Major League Baseball finally released the hidden letter that details the New York Yankees did engage in a form of sign stealing in 2015 and 2016, a year before the Houston Astros would engage in more heinous tactics during their purist of a World Series title.
The letter which was granted release last month by the U.S. Second Court of Appeals, which denied a motion by the Yankees to keep the letter sealed from public access.
Using technology to steal signs was rampant in baseball. The Yankees, Red Sox and Astros — and others whose indiscretions have not been proven publicly — did it. It’s simply facile to treat them as the same. It’s factual to say that there are different levels of cheating. (9/9)— Jeff Passan (@JeffPassan) April 26, 2022
"We knew that already" is not a good defense.— Michael Schwab (@michaelschwab13) April 26, 2022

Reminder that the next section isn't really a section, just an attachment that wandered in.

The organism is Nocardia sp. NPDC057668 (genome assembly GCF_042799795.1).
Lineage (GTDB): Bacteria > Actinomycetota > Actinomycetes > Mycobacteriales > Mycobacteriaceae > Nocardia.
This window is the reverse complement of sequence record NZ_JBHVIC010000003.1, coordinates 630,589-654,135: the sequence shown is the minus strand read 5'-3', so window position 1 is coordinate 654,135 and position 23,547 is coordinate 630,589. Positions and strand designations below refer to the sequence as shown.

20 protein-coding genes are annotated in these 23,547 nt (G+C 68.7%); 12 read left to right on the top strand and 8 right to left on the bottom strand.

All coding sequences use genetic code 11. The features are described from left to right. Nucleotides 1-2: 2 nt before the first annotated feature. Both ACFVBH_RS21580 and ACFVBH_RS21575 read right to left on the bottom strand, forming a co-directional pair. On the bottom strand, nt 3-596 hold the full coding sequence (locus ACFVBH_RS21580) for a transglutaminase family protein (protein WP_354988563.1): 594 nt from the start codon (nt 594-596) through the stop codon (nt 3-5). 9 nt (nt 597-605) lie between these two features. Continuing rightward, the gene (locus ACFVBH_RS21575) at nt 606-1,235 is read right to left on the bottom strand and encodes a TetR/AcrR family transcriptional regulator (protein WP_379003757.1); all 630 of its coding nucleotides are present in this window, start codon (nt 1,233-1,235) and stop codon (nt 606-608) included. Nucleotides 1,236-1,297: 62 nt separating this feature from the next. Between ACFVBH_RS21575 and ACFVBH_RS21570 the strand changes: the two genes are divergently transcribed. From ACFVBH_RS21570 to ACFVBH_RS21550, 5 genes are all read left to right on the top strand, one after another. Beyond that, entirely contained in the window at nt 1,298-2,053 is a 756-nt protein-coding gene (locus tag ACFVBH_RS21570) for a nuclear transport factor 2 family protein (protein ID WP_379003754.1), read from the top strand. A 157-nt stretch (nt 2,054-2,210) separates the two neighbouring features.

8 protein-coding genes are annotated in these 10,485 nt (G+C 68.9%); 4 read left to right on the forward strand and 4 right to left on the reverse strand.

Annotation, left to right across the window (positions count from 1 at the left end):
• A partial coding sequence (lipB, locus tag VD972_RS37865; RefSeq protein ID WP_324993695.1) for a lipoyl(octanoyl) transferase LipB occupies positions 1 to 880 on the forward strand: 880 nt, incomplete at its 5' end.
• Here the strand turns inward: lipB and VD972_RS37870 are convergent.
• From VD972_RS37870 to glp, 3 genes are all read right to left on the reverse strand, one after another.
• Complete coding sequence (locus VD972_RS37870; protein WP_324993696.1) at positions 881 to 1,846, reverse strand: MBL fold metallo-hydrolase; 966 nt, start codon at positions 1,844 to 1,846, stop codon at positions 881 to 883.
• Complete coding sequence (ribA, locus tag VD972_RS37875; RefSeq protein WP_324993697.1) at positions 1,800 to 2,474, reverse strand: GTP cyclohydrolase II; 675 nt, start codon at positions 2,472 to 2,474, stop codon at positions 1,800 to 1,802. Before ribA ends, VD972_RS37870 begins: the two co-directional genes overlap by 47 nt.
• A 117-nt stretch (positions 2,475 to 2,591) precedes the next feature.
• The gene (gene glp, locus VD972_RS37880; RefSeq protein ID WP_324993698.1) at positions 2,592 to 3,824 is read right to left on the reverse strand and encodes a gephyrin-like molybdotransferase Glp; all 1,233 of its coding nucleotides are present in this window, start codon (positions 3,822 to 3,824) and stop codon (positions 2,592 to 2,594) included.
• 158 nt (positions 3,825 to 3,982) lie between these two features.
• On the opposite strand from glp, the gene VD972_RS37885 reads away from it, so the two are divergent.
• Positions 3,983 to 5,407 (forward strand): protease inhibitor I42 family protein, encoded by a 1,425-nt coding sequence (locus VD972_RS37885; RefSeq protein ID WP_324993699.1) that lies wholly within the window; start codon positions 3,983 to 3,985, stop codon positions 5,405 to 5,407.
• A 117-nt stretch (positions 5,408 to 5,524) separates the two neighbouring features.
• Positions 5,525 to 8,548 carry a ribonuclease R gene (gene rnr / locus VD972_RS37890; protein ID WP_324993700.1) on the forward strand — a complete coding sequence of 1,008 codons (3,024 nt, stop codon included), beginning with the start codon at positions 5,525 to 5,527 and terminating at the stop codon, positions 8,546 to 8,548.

The letter confirms the Yankees stole signs electronically using a video feed and relayed the information in real-time with a phone.
Before it was speculation. Cheating is cheating. Now we know where Beltran got his system.
According to ESPN: “The details contained in Manfred’s letter to the Yankees note violations that players and staffers say became commonplace in the sport after instant replay monitors were installed within proximity of the dugouts in 2014.
In the letter, Manfred informed the Yankees that MLB’s investigation found that the team’s players watched the monitors in 2015 and 2016 to discern pitch-sequence information that was then relayed to baserunners in the hope that they could communicate this to the batter.”
Former Pitching Coach Larry Rothschild was called to the replay room to identify pitches, which is illegal.
The letter does not convey any real time sign stealing took place from the dugout to hitters during their live at bats — a scheme the Astros perfected during their 2017 World Series run.
The Yankees were fined $100,000 for the incident; that money was redirected to Hurricane Irma relief at the time.
The revelation puts to the lie many Yankees fans have been running with that the baseball team was never guilty of tactics similar to those of the Astros in 2017, and Boston Red Sox in 2018.